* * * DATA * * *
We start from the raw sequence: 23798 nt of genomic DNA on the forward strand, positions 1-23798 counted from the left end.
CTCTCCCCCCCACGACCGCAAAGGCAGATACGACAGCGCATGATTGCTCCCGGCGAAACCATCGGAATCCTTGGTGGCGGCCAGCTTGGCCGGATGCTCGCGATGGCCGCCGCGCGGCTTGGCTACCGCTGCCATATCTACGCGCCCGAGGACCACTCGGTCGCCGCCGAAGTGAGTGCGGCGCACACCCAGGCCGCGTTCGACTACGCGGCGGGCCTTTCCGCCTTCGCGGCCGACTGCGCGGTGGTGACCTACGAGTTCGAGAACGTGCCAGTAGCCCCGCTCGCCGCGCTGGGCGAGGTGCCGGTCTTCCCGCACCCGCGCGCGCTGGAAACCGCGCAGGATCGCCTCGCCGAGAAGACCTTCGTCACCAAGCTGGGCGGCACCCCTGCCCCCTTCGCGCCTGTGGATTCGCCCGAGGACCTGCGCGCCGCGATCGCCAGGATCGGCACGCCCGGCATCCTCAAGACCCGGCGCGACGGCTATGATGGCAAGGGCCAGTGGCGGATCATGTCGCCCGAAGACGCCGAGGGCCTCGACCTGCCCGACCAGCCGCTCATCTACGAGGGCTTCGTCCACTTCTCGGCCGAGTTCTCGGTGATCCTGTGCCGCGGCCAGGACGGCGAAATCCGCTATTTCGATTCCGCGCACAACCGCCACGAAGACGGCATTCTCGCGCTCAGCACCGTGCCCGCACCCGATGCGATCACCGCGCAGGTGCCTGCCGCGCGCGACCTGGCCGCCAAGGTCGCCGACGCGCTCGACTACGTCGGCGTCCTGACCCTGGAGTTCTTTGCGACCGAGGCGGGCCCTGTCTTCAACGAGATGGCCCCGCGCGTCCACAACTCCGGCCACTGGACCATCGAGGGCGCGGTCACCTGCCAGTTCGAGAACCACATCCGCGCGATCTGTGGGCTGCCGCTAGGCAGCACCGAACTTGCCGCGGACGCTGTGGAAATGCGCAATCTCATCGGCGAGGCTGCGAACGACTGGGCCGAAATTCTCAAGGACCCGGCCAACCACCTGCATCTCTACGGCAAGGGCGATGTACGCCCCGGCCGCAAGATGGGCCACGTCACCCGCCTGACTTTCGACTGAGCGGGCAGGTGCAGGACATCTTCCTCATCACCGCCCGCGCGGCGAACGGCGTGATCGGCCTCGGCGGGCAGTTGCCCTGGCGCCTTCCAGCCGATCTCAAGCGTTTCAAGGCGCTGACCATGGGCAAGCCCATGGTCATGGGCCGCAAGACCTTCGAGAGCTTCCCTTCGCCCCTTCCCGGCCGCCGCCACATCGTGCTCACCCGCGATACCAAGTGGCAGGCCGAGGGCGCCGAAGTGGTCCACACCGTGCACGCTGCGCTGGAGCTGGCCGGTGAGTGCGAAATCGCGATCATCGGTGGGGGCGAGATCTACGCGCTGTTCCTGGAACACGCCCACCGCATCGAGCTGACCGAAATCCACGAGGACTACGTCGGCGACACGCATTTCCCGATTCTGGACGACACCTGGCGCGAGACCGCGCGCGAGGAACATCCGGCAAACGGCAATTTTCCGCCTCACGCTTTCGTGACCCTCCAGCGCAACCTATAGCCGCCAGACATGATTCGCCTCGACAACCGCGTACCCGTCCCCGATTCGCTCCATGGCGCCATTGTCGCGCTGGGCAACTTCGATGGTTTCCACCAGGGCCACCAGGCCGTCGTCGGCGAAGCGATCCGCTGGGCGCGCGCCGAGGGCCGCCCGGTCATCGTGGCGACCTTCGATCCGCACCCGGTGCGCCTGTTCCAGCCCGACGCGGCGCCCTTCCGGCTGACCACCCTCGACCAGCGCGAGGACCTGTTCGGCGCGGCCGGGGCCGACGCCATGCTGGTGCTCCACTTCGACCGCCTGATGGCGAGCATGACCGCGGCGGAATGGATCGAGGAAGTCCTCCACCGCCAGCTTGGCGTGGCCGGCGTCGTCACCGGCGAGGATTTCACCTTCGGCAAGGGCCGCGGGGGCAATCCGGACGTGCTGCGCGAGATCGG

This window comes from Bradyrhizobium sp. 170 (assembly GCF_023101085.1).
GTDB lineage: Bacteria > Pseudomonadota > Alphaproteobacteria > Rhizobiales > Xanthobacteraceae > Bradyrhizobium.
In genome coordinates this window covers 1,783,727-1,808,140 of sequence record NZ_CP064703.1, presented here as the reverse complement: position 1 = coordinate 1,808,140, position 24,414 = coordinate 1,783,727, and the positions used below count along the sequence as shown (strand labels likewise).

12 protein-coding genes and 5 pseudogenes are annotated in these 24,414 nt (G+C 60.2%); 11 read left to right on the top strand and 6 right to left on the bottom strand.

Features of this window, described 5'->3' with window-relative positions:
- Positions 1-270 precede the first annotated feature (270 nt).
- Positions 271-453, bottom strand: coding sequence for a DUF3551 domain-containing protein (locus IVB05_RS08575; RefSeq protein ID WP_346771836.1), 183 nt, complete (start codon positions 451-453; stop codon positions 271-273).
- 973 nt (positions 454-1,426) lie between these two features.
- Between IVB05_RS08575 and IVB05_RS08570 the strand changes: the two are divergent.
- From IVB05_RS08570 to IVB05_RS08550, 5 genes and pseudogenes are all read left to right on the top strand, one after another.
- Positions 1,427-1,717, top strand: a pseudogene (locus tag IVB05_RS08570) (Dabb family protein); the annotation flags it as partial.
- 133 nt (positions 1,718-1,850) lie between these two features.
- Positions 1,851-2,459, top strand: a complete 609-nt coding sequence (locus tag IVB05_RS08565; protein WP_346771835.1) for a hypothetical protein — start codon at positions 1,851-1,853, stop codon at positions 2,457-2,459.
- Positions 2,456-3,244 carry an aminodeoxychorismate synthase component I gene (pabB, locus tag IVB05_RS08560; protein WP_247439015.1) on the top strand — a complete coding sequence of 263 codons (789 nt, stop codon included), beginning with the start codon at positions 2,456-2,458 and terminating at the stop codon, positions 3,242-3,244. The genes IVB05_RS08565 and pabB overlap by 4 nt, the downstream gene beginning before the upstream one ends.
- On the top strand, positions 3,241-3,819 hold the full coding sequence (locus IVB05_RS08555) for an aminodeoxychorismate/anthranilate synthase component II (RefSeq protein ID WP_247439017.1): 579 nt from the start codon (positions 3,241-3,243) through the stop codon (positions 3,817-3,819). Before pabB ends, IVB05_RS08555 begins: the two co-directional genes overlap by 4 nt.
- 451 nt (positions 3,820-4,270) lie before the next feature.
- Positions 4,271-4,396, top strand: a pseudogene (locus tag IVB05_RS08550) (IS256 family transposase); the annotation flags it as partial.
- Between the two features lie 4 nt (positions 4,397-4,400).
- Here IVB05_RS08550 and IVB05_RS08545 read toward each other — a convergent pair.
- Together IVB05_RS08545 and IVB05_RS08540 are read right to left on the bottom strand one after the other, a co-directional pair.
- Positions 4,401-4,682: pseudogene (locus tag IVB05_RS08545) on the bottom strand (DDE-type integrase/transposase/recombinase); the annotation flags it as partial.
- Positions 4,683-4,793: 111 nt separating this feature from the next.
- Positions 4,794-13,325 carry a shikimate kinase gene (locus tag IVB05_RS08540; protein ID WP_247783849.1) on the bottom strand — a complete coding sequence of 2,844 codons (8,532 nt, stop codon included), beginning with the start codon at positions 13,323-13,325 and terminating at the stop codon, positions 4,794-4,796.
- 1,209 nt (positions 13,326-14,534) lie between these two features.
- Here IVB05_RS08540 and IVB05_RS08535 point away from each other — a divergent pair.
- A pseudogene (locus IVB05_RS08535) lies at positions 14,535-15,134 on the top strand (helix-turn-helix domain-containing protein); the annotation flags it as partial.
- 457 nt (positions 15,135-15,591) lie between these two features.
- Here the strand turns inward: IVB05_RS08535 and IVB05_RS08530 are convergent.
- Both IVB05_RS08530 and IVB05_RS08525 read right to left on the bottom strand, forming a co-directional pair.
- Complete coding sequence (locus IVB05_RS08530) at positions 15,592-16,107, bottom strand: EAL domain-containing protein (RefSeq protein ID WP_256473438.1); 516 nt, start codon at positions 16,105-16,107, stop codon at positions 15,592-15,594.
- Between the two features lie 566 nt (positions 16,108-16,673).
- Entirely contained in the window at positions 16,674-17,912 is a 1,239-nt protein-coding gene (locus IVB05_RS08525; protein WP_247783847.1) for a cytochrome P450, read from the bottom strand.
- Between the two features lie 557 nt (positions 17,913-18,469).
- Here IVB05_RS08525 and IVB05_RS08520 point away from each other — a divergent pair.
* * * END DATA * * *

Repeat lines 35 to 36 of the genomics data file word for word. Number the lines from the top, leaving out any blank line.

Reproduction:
- Between the two features lie 557 nt (positions 17,913-18,469).
- Here IVB05_RS08525 and IVB05_RS08520 point away from each other — a divergent pair.